Experimental and numerical investigation on the influence of temporal fuel/air unmixedness on NOx emissions of lean premixed catalytically stabilized and non-catalytic combustion

A. L. Boehman*, Robert Dibble

*Corresponding author for this work

Research output: Contribution to journalArticlepeer-review

6 Scopus citations

Abstract

The influence of temporal fuel/air unmixedness on NOx emissions in lean premixed catalytically stabilized and non-catalytic combustion of propane is experimentally and numerically investigated. Experiments are performed in a tubular, adiabatic flow reactor with catalytically active and inactive honeycomb structures inserted at the inlet to the combustion chamber. Catalytically stabilized combustion is performed as "hybrid" catalytic combustion, where only a fraction of the fuel is consumed within the catalyst and the remaining fuel is burned downstream in a homogeneous combustion zone. A special mixing section is used which allows variation of frequency and magnitude of temporal fuel fluctuations while maintaining spatially uniform conditions over the cross-section. Numerical investigations are performed by coupling a transient catalyst model with a PFR model for hybrid catalytic combustion and a PFR model for non-catalytic combustion. The catalyst model comprises a 2D model for the gas phase and a ID model for the catalyst substrate, including one-step surface kinetics for propane oxidation. The PFR model uses a detailed reaction mechanism to model NOx formation in the homogeneous combustion zone. It is shown experimentally that NOx emissions from catalytically stabilized combustion are much less sensitive to temporal fuel/air unmixedness than non-catalytic combustion. The catalyst model reveals (1) that the catalyst lowers the mean fuel concentration and the magnitude of the fluctuations prior to the homogeneous combustion zone downstream of the catalyst and (2) that the catalyst's thermal inertia acts as a buffer for the fluctuating heat release on the surface, i.e., it prevents the development of large temperature fluctuations in the gas phase. Comparison of modeled NOx emissions with experimental data shows good agreement for non-catalytic combustion, but poor agreement for hybrid combustion. These findings are discussed in detail and improvements are suggested to improve agreement between experiment and prediction for the hybrid combustion case.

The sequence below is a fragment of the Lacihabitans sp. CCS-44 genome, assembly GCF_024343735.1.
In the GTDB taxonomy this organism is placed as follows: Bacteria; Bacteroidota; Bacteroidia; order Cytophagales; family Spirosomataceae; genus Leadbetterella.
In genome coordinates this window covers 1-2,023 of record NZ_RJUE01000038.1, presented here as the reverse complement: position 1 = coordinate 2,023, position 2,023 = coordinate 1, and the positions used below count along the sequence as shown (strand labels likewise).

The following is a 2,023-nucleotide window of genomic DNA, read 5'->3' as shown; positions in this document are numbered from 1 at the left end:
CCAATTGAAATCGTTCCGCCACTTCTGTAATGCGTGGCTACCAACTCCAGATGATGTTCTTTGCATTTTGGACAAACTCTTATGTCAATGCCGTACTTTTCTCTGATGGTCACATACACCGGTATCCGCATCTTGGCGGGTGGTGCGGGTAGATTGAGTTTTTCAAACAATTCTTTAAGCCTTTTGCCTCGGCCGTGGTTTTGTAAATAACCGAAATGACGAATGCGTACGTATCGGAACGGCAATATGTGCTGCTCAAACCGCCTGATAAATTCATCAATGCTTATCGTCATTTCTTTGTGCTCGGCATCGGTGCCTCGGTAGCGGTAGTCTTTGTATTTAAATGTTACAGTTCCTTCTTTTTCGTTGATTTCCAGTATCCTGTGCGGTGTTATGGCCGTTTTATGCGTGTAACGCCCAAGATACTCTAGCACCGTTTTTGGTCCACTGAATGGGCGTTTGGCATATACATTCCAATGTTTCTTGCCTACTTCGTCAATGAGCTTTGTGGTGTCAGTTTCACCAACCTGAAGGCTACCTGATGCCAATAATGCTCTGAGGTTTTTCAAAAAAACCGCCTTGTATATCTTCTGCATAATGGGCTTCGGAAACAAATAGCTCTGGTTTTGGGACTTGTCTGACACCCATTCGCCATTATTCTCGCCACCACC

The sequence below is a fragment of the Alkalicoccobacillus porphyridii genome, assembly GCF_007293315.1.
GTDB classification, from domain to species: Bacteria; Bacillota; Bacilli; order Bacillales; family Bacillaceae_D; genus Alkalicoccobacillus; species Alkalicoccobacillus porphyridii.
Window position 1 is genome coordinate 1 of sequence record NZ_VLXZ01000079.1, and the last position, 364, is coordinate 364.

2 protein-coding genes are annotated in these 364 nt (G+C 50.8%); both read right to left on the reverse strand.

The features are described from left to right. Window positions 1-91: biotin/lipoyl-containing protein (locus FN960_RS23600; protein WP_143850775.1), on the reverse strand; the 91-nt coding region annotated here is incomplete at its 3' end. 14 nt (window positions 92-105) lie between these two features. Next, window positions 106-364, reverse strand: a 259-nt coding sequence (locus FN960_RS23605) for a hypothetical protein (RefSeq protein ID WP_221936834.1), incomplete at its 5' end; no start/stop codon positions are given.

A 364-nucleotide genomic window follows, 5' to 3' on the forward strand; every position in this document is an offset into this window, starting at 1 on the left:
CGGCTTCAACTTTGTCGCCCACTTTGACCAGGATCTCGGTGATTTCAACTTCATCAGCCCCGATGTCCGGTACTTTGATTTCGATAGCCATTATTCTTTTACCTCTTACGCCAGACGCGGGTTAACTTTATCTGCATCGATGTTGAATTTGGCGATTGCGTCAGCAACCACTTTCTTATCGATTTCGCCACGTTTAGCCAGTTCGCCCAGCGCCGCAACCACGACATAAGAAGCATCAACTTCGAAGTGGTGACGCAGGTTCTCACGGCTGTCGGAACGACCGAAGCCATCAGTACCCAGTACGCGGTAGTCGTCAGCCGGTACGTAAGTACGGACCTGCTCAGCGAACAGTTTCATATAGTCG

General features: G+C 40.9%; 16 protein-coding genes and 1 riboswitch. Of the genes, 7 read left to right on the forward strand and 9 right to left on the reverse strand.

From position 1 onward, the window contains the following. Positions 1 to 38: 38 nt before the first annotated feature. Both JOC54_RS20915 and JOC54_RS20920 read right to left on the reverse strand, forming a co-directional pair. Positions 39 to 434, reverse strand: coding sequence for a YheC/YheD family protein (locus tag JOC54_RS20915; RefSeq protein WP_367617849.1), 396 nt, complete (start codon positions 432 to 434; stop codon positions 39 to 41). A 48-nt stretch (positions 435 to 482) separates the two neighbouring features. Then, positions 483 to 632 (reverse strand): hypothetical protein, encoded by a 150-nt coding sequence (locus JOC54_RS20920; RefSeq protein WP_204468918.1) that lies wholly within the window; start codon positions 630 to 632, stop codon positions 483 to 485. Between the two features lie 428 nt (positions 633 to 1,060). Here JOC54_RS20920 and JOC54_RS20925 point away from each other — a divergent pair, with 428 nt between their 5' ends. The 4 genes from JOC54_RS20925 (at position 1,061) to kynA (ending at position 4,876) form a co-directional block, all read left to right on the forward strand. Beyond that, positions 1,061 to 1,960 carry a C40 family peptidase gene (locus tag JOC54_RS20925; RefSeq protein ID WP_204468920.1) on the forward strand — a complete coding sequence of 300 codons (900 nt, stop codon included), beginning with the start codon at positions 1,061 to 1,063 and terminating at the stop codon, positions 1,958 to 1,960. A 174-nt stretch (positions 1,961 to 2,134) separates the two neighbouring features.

Original languageEnglish (US)
Pages (from-to)131-140
Number of pages10
JournalCatalysis Today
Volume59
Issue number1-2
DOIs
StatePublished - Jun 10 2000

ASJC Scopus subject areas

  • Catalysis
  • Chemistry(all)

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